Those two examples illustrate in the simplest terms the underlying problem with video game microtransactions. They will always have a detrimental effect on games, because they call into question a game’s integrity. They may be immensely profitable, and thus a smart business move. They may make it possible for a development studio to stay in business and keep making games. They may even appeal to a subset of gamers who like being able to pay for extra goodies. But in exchange for all that, game developers must be willing to undermine the design of their game on a fundamental level.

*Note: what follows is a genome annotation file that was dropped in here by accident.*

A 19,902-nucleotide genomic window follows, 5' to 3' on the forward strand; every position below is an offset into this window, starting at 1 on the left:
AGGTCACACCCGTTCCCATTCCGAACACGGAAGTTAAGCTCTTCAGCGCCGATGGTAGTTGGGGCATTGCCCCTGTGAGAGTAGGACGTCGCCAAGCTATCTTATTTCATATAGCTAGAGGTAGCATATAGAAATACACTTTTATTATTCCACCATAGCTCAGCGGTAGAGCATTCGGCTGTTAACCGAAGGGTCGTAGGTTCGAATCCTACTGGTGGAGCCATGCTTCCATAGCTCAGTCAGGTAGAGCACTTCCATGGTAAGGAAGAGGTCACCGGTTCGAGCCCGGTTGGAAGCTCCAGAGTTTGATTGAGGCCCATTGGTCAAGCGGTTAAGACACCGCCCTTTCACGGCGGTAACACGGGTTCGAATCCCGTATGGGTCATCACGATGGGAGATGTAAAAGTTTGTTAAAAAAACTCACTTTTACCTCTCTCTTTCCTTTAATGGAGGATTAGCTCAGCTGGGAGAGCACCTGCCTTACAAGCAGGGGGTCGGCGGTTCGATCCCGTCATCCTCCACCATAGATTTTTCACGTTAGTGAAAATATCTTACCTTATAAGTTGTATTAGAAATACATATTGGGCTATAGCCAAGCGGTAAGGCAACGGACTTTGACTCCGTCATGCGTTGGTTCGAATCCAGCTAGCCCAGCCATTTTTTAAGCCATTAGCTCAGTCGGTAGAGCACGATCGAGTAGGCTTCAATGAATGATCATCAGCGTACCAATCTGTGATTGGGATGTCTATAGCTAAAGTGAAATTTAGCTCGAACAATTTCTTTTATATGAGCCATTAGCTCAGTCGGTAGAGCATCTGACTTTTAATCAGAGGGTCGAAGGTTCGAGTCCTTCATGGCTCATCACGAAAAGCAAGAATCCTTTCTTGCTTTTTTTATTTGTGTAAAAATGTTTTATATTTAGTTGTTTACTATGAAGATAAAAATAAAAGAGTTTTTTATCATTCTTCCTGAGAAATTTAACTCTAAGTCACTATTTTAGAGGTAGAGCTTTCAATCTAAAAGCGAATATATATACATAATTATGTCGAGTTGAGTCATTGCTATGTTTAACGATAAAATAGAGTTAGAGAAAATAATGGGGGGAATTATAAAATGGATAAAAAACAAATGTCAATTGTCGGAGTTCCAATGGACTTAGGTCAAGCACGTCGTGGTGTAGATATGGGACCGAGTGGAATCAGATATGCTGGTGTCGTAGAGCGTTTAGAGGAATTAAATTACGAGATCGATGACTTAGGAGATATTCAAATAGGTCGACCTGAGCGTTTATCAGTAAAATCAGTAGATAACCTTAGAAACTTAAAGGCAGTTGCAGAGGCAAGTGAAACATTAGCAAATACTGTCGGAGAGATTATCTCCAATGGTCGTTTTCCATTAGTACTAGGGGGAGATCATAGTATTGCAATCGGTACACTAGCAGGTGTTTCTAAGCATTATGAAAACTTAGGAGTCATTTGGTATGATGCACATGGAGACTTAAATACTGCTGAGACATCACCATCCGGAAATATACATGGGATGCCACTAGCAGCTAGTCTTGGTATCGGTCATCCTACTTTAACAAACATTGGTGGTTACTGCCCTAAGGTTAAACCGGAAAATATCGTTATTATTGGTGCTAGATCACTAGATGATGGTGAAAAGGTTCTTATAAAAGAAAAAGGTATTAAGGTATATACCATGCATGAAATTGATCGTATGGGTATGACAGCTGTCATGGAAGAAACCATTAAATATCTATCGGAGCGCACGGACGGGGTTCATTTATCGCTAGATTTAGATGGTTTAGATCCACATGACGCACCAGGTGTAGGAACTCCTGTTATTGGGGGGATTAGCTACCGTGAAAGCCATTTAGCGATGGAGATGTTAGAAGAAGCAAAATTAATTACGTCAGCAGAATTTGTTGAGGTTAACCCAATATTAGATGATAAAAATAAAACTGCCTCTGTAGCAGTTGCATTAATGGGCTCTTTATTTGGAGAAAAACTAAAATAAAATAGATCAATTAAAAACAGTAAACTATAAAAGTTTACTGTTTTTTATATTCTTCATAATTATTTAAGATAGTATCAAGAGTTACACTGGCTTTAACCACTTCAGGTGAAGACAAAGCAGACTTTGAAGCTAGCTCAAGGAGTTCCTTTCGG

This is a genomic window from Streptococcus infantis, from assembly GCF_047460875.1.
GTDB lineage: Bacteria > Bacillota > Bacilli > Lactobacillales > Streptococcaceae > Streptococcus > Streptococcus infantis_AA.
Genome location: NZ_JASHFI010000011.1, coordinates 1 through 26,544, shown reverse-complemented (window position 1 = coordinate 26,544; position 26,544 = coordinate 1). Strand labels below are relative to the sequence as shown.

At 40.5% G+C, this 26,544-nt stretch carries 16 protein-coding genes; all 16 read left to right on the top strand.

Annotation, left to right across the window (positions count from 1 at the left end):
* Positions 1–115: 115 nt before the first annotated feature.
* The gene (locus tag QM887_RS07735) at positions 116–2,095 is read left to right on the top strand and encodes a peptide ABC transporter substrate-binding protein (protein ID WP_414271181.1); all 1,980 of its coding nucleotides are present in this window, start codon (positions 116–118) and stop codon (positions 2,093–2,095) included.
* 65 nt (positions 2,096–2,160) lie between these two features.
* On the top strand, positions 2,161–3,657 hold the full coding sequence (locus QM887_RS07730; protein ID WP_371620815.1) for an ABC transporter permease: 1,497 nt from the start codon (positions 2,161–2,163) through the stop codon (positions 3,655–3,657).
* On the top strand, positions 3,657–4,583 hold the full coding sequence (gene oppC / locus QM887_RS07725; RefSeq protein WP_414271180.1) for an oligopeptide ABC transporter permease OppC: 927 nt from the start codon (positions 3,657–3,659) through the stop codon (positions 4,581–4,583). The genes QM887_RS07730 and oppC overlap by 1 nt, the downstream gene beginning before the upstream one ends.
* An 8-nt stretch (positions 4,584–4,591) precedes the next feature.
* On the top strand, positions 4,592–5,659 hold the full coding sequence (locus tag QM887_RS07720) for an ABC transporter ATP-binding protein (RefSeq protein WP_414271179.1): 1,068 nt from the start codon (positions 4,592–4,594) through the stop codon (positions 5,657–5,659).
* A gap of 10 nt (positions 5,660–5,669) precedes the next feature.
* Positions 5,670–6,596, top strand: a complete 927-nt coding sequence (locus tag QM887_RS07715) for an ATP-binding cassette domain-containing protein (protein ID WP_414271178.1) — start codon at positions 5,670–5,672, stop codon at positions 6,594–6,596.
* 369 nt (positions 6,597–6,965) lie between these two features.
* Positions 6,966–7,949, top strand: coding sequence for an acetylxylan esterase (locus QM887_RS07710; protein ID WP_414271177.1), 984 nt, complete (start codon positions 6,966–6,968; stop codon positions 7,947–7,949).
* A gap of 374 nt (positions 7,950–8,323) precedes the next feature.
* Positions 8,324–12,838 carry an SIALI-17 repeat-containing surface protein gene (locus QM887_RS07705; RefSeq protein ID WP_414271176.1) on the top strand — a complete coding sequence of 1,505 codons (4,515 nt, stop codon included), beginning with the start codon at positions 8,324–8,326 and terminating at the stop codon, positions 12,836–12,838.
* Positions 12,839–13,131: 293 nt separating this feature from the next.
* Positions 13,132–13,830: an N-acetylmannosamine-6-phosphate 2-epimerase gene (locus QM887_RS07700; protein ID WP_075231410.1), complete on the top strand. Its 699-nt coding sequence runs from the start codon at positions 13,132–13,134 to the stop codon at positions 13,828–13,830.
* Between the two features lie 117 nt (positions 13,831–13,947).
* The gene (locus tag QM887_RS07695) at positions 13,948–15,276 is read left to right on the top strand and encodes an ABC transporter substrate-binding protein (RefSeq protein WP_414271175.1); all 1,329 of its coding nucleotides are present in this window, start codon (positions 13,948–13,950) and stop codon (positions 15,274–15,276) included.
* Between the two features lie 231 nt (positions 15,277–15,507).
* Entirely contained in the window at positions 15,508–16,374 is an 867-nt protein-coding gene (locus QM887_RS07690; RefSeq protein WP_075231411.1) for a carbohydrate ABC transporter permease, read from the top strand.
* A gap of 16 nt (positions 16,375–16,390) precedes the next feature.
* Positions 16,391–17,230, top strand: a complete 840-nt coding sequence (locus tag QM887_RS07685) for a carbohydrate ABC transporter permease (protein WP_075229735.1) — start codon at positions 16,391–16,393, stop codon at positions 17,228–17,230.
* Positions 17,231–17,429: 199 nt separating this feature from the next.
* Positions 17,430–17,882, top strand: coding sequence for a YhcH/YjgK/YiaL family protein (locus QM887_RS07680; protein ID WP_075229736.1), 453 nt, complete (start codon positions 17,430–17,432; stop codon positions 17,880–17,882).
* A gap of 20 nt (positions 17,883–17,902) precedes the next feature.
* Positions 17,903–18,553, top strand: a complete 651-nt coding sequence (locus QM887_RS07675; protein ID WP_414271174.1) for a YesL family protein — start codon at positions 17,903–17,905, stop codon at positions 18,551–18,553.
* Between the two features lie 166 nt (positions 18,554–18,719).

Games are built on trust between the designer and the player. We agree to play by the rules and in doing so, agree to trust the people who devised them. That agreement forms the basis for the rest of our relationship with a game, however lengthy or fleeting it may be. In-game purchases call our trust into question.
Some games will add microtransactions the “right” way, and won’t kick up much fuss. Others will get it “wrong,” prompting the next great Internet backlash. Still others might start out ok before making a change for the worse, or vice-versa. The particulars will always be different. But the moment a player is given the option pay extra for something they’d otherwise have to earn, the damage is done.